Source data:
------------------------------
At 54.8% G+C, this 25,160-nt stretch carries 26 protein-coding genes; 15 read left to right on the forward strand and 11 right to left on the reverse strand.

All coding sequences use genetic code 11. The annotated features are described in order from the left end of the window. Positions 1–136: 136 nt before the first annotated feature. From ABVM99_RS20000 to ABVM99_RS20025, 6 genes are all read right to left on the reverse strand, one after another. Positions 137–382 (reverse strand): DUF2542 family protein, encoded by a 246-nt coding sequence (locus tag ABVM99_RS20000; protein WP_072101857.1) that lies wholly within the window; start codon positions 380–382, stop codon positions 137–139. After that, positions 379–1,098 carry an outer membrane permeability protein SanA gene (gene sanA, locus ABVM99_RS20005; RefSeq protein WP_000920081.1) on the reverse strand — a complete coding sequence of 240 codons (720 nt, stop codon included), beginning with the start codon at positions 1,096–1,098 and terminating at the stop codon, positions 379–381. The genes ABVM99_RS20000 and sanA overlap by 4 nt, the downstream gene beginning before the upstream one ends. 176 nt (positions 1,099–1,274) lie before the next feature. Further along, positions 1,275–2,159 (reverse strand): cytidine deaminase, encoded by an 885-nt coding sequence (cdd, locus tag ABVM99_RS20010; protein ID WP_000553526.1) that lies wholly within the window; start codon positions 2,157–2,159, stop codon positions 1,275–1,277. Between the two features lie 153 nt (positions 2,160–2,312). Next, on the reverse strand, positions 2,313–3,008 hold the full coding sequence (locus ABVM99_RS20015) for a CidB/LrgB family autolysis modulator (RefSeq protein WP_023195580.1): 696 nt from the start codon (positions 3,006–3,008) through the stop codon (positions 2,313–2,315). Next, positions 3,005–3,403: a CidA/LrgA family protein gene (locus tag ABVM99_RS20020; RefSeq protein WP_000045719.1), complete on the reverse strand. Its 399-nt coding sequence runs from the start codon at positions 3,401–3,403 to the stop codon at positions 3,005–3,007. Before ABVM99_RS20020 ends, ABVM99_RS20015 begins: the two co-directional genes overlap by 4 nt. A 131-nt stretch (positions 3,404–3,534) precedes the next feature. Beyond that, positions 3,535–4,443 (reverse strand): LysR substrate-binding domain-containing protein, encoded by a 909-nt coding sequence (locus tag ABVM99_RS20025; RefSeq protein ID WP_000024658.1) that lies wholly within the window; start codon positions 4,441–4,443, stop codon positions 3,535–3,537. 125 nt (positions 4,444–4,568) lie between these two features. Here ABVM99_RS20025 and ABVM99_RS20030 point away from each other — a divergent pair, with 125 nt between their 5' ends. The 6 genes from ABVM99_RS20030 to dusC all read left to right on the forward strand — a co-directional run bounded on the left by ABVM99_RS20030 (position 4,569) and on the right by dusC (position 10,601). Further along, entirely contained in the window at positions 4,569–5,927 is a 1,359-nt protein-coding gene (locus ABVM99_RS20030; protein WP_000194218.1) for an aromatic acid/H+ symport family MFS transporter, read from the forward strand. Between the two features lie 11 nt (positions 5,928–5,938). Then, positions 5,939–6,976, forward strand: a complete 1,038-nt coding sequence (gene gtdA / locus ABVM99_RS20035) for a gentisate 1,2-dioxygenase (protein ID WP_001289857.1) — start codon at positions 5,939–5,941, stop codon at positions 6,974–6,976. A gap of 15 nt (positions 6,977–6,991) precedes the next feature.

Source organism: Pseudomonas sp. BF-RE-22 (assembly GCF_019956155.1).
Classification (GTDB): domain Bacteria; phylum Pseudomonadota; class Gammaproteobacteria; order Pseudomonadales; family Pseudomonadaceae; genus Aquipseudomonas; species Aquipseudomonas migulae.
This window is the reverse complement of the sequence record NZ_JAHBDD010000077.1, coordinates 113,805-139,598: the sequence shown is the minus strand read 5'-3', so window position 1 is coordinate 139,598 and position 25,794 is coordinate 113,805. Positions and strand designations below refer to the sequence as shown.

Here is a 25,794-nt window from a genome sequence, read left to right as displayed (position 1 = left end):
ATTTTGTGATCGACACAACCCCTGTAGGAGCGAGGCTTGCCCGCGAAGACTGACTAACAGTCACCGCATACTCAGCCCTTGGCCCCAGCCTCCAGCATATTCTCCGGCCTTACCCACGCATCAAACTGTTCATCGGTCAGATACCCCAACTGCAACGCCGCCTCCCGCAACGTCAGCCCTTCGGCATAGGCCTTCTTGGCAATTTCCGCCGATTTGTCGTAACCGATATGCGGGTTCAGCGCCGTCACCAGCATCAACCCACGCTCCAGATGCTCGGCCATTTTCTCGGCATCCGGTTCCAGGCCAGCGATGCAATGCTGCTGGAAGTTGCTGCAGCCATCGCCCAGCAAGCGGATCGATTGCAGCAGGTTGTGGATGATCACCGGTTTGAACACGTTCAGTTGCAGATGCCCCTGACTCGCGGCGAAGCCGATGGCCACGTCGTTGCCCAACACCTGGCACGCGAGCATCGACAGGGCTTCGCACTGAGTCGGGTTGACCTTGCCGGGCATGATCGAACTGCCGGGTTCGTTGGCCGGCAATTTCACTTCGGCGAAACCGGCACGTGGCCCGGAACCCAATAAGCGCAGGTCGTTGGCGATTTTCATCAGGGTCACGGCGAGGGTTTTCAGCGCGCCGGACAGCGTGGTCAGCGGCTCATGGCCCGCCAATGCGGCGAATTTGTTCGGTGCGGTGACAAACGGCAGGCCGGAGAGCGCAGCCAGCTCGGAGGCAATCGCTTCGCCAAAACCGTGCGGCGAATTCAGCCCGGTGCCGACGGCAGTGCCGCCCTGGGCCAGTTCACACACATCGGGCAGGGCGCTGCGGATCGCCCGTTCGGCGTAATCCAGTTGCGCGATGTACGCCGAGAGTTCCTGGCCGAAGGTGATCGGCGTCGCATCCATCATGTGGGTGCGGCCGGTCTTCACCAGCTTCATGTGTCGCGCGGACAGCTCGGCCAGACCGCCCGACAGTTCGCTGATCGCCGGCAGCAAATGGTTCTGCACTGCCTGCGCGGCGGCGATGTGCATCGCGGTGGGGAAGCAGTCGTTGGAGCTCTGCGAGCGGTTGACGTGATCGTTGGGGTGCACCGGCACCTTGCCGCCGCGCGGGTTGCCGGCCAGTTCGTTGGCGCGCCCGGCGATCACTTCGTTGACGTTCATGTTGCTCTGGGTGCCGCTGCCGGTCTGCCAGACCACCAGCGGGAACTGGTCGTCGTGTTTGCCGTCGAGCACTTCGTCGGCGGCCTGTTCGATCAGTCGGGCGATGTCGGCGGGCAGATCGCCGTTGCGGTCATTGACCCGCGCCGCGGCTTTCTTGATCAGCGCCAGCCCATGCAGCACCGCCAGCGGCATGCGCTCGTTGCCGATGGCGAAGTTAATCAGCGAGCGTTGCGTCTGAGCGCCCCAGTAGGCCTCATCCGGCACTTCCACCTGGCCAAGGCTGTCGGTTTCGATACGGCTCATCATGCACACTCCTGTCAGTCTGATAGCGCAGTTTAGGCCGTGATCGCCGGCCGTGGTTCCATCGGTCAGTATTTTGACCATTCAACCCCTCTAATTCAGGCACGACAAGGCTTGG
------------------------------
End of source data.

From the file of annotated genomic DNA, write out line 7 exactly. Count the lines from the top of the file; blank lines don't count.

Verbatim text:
ATTTTGTGATCGACACAACCCCTGTAGGAGCGAGGCTTGCCCGCGAAGACTGACTAACAGTCACCGCATACTCAGCCCTTGGCCCCAGCCTCCAGCATATTCTCCGGCCTTACCCACGCATCAAACTGTTCATCGGTCAGATACCCCAACTGCAACGCCGCCTCCCGCAACGTCAGCCCTTCGGCATAGGCCTTCTTGGCAATTTCCGCCGATTTGTCGTAACCGATATGCGGGTTCAGCGCCGTCACCAGCATCAACCCACGCTCCAGATGCTCGGCCATTTTCTCGGCATCCGGTTCCAGGCCAGCGATGCAATGCTGCTGGAAGTTGCTGCAGCCATCGCCCAGCAAGCGGATCGATTGCAGCAGGTTGTGGATGATCACCGGTTTGAACACGTTCAGTTGCAGATGCCCCTGACTCGCGGCGAAGCCGATGGCCACGTCGTTGCCCAACACCTGGCACGCGAGCATCGACAGGGCTTCGCACTGAGTCGGGTTGACCTTGCCGGGCATGATCGAACTGCCGGGTTCGTTGGCCGGCAATTTCACTTCGGCGAAACCGGCACGTGGCCCGGAACCCAATAAGCGCAGGTCGTTGGCGATTTTCATCAGGGTCACGGCGAGGGTTTTCAGCGCGCCGGACAGCGTGGTCAGCGGCTCATGGCCCGCCAATGCGGCGAATTTGTTCGGTGCGGTGACAAACGGCAGGCCGGAGAGCGCAGCCAGCTCGGAGGCAATCGCTTCGCCAAAACCGTGCGGCGAATTCAGCCCGGTGCCGACGGCAGTGCCGCCCTGGGCCAGTTCACACACATCGGGCAGGGCGCTGCGGATCGCCCGTTCGGCGTAATCCAGTTGCGCGATGTACGCCGAGAGTTCCTGGCCGAAGGTGATCGGCGTCGCATCCATCATGTGGGTGCGGCCGGTCTTCACCAGCTTCATGTGTCGCGCGGACAGCTCGGCCAGACCGCCCGACAGTTCGCTGATCGCCGGCAGCAAATGGTTCTGCACTGCCTGCGCGGCGGCGATGTGCATCGCGGTGGGGAAGCAGTCGTTGGAGCTCTGCGAGCGGTTGACGTGATCGTTGGGGTGCACCGGCACCTTGCCGCCGCGCGGGTTGCCGGCCAGTTCGTTGGCGCGCCCGGCGATCACTTCGTTGACGTTCATGTTGCTCTGGGTGCCGCTGCCGGTCTGCCAGACCACCAGCGGGAACTGGTCGTCGTGTTTGCCGTCGAGCACTTCGTCGGCGGCCTGTTCGATCAGTCGGGCGATGTCGGCGGGCAGATCGCCGTTGCGGTCATTGACCCGCGCCGCGGCTTTCTTGATCAGCGCCAGCCCATGCAGCACCGCCAGCGGCATGCGCTCGTTGCCGATGGCGAAGTTAATCAGCGAGCGTTGCGTCTGAGCGCCCCAGTAGGCCTCATCCGGCACTTCCACCTGGCCAAGGCTGTCGGTTTCGATACGGCTCATCATGCACACTCCTGTCAGTCTGATAGCGCAGTTTAGGCCGTGATCGCCGGCCGTGGTTCCATCGGTCAGTATTTTGACCATTCAACCCCTCTAATTCAGGCACGACAAGGCTTGG